Badger Cull Decision: Two Sides to Every Story

UK - The recent government decision against a badger cull in England has come under criticism by the farming community, but animal welfare organisations have hailed it as a positive move.
calendar icon 7 July 2008
clock icon 2 minute read

"This would be the right decision based on compelling evidence, particularly because the most authoritative scientific research ever undertaken on the subject recommended against badger-culling as an effective way of controlling TB," said Dr Rob Atkinson, RSPCA's head of wildlife science.

However, National Farmers Union President Peter Kendall has warned a negative decision from the Secretary of State on culling badgers as part of a TB control strategy would be completely devastating to farming families and their businesses.

"Current speculation on a negative decision on badger culling remains just that, speculation, based on a leaked report", said Mr Kendall. "However, in the event the Secretary of State's decision on tackling bovine TB does not include measures for badgers, it is clear this would be a devastating decision for farmers and their families, for their businesses and for the wider rural communities in areas which have been ravaged by TB.

The RSPCA does not agree. They say that evidence indicates that the majority of badgers are not infected with TB. "Our opposition to a badger cull is based on solid science not sentiment", they stress.

"The RSPCA cares as much about cattle welfare as badgers. We are keen to work with farmers and governments to find positive solutions to the challenge of bovine tuberculosis (bTB) in cattle."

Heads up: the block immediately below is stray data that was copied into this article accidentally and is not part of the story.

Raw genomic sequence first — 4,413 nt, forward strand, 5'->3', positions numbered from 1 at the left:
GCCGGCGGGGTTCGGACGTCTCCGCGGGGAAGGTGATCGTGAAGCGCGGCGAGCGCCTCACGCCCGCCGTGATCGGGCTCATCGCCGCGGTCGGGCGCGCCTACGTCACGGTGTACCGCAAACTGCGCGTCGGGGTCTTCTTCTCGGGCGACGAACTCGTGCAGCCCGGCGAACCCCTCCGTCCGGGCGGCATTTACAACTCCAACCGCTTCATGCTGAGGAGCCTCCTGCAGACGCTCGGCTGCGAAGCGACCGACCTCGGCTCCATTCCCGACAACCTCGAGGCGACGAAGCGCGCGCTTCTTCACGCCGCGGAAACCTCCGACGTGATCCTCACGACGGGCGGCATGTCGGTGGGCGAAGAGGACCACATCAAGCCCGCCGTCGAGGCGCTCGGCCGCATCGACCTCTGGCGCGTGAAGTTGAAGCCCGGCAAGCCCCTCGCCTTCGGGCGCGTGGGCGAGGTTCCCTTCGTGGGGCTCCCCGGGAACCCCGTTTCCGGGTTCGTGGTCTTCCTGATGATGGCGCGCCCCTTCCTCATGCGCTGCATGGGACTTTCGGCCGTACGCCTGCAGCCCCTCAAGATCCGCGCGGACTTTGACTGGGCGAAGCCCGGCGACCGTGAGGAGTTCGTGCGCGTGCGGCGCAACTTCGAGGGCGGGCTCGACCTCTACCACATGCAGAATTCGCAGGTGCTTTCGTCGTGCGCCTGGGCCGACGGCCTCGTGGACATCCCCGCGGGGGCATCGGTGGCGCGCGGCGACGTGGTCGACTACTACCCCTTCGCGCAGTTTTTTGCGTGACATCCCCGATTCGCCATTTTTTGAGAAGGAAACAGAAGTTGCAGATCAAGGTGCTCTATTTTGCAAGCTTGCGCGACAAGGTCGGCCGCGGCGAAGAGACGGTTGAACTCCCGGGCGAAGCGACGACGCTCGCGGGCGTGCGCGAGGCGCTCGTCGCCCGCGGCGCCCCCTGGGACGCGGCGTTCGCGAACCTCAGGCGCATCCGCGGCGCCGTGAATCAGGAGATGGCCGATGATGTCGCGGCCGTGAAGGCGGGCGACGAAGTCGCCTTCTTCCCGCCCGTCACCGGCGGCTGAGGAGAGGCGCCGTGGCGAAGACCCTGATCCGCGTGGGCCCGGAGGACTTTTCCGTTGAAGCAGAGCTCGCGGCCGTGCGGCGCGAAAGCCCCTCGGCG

Mr Kendall eluded to the 28,000 cattle culled with TB last year. "Already in the first quarter of 2008 another 13,500 cattle have been lost. This sort of needless waste of productive animals is unacceptable and calls into question the Government's attitude not only to food security but also to animal welfare.

"A negative decision on badger culling would condemn not only tens of thousands more cattle to death, but also thousands of badgers in areas currently free of TB. It would be nothing short of a disaster."

Mr Kendall said the NFU would seek immediate legal advice to challenge any negative ruling in the courts. He also warned that wider discussions with Government on cost and responsibility sharing on animal disease would be untenable, faced with what could only be described as an abdication of responsibility on the issue of TB.

Meanwhile the RSPCA is calling on the government, farmers and animal welfare groups to work together to build a long-term strategy to fight bovine tuberculosis (bTB).

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